Wednesday, May 24, 2006

Going down The Drain

Most of us who grew up riding around North Carolina learned how to drive on dirt roads and paved highways marked with signs and sometimes directions. You could get lost, but you could find your way home by following one road after another. They’re easy enough to see.
I was thinking about that Sunday afternoon while trying to pick my way across the shallow, watery expanse between Taylors Creek in Beaufort, over to Harkers Island and out to Cape Lookout in a boat. It’s truly one of the most beautiful areas of North Carolina, but if you don’t know what you’re doing and don’t have a chart, you and your boat can be hard aground before you know it. We were.
Nautical highways are marked, to the extent they are marked at all, by navigational aids called dayboards – numbered red triangles on a post to mark one side of a channel and numbered green squares to mark the other. If you’re heading south and returning to port, the reds mark the right side and greens the left.
Trouble is, some of those posts are a long way apart, and often nature has a way of changing the bottoms of creeks, rivers, inlets, sounds and marshes long before the government can remark the course and dredge the shallow places.
So it was that we plowed a bit of a furrow as we mired up while trying to find Barden Inlet, a way to get from Cape Lookout Bight back towards Harkers Island. That inlet is a quieter way to get out to Lookout than Beaufort Inlet, which has lots of room under the keel for ocean-going ships but can be incredibly rough. We once went through it in our old 37-foot, 20,000-pound sailboat at the wrong time – tide going out, wind blowing in – and we were coming off the crest of waves and dropping into the trough. It was enough to rattle your fillings, not to mention your garboard strakes.*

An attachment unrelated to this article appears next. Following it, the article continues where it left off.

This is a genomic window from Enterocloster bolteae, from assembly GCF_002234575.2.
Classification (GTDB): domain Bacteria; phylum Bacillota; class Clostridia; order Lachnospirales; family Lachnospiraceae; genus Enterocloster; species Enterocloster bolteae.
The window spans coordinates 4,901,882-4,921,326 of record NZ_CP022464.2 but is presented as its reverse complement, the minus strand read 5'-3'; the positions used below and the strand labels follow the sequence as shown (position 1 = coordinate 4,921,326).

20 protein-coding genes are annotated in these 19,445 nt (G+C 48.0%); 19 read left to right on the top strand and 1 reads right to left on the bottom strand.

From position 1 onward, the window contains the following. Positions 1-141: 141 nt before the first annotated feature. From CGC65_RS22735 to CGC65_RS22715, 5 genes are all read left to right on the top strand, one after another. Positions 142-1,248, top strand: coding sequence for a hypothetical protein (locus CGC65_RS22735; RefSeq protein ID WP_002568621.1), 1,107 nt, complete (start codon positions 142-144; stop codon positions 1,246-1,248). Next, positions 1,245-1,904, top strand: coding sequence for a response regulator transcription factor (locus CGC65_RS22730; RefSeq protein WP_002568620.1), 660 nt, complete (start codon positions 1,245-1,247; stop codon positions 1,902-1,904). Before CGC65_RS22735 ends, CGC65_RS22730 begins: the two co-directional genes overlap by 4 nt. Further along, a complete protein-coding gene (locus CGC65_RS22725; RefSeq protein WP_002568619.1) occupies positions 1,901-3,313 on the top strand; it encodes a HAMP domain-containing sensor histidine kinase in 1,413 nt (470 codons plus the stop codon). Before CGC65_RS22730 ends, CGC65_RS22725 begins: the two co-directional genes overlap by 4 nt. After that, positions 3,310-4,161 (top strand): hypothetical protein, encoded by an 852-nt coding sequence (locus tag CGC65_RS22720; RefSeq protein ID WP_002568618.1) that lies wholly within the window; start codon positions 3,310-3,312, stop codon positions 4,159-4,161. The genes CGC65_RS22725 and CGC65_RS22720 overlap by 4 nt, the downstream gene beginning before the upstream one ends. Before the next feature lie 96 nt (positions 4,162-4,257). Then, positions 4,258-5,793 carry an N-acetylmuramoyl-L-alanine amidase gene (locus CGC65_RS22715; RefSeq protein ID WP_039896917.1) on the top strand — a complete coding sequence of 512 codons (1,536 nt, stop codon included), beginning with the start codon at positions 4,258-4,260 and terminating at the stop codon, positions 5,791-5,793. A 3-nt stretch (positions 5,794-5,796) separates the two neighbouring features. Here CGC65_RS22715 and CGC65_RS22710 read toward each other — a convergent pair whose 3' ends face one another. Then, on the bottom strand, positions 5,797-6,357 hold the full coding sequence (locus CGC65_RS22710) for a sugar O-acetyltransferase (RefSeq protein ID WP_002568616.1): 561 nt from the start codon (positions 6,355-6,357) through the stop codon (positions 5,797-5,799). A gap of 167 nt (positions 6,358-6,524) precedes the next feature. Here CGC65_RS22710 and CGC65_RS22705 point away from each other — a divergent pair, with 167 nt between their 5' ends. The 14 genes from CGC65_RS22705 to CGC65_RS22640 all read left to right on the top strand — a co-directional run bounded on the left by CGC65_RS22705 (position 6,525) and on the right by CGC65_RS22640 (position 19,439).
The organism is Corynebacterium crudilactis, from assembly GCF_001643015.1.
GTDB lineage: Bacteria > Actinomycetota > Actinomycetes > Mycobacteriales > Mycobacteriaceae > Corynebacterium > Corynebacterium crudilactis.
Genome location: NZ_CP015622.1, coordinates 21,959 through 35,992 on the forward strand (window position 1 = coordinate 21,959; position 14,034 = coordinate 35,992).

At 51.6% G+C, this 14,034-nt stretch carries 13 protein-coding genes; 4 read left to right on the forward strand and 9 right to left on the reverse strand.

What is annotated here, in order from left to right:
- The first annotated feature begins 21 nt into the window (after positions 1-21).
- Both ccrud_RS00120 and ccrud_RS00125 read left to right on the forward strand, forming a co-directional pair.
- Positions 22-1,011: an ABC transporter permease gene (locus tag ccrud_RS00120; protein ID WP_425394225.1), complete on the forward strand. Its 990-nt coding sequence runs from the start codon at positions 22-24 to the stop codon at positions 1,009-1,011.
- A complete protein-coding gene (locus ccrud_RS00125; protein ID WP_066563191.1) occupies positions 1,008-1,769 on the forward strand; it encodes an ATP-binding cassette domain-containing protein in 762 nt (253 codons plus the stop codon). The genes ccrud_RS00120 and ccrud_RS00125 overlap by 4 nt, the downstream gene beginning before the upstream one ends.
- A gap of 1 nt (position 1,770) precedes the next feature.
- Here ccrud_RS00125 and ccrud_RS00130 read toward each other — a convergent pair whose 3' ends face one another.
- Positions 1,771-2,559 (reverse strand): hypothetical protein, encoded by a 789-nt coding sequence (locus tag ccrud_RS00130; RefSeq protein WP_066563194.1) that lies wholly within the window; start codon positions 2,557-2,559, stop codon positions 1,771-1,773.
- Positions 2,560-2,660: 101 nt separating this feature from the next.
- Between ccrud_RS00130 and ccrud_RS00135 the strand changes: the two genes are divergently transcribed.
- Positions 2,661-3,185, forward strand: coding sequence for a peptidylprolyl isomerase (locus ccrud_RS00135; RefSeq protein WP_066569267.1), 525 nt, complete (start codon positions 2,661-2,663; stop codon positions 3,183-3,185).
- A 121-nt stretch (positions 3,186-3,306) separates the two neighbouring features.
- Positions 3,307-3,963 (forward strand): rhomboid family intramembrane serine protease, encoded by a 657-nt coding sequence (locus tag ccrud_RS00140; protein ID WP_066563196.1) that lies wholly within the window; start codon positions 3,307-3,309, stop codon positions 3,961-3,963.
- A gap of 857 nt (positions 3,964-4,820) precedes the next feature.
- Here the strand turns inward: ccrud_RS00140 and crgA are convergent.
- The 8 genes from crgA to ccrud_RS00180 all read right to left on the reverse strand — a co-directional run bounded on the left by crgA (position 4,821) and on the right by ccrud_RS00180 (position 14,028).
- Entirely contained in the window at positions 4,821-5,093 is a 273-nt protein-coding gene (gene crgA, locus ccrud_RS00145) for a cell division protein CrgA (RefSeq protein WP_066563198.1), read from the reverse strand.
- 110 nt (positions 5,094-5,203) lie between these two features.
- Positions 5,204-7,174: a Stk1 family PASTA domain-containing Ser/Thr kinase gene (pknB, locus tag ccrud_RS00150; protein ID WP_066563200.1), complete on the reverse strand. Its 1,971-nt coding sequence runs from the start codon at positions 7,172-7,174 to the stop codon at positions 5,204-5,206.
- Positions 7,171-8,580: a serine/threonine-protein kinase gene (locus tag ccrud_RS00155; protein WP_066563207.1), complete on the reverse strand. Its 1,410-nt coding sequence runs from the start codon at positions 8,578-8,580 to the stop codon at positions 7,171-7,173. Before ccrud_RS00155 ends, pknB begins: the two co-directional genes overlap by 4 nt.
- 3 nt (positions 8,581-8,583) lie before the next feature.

This time we were in our 22-foot fishing boat, which draws a couple of feet when puttering along. We were looking for a straight channel called The Drain, part of Barden Inlet, which opened during a 1933 hurricane. We finally picked it up, with the help of a GPS chartplotter that had a three-year-old digital chart stored on a little memory chip. Once we started trusting it, we were fine, following the screen’s route right into Lookout Bight.
If you’ve never been in the lovely anchorage that lies at the foot of Cape Lookout lighthouse, you’ve missed one of this state’s marvels. It’s a breathtaking view of a place deeply rooted in the state’s history – and a sanctuary for ships for centuries.
The Lookout Light, 150 feet tall, was built in 1859 and became the pattern for three more lights – Currituck, Bodie and the most famous, Cape Hatteras Light.
The lighthouse is painted in a black and white checkered pattern that many mistake for a diamond pattern. That confuses folks into thinking Diamond Shoals is nearby. It’s not. Diamond Shoals is up at Cape Hatteras. The shoals off Cape Lookout are called Lookout Shoals. In 1873, the federal lighthouse board ordered the painting of Bodie with horizontal stripes, Hatteras with a spiral and Lookout with checks so mariners wouldn’t confuse the three during daylight.
Lookout Shoals has been a dangerous place for ships for a long time. Sunday they were a dangerous place for fish – bluefish and Spanish mackerel. We trolled for several hours off the cape and back down Shackleford Banks and caught some for supper with enough left over to freeze to take back home.
The wind had picked back up over the afternoon and shifted southwest, giving us a bit of a beating and an occasional bath, and this time it was an easy call how to go back: Beaufort Inlet, thank you very much, with a lot of water under the keel and a rapid ride home.
*Garboard strakes are the boards right next to the keel of a wooden boat – and can take a pounding in rough waters.


Anonymous said...

As our state becomes less and less rural, one thing that I really miss are the white direction signs with the black arrows at intersections. "Five miles to Marvin, Gold Hill 3 Miles, Goldsboro 14." I hate to see them go.

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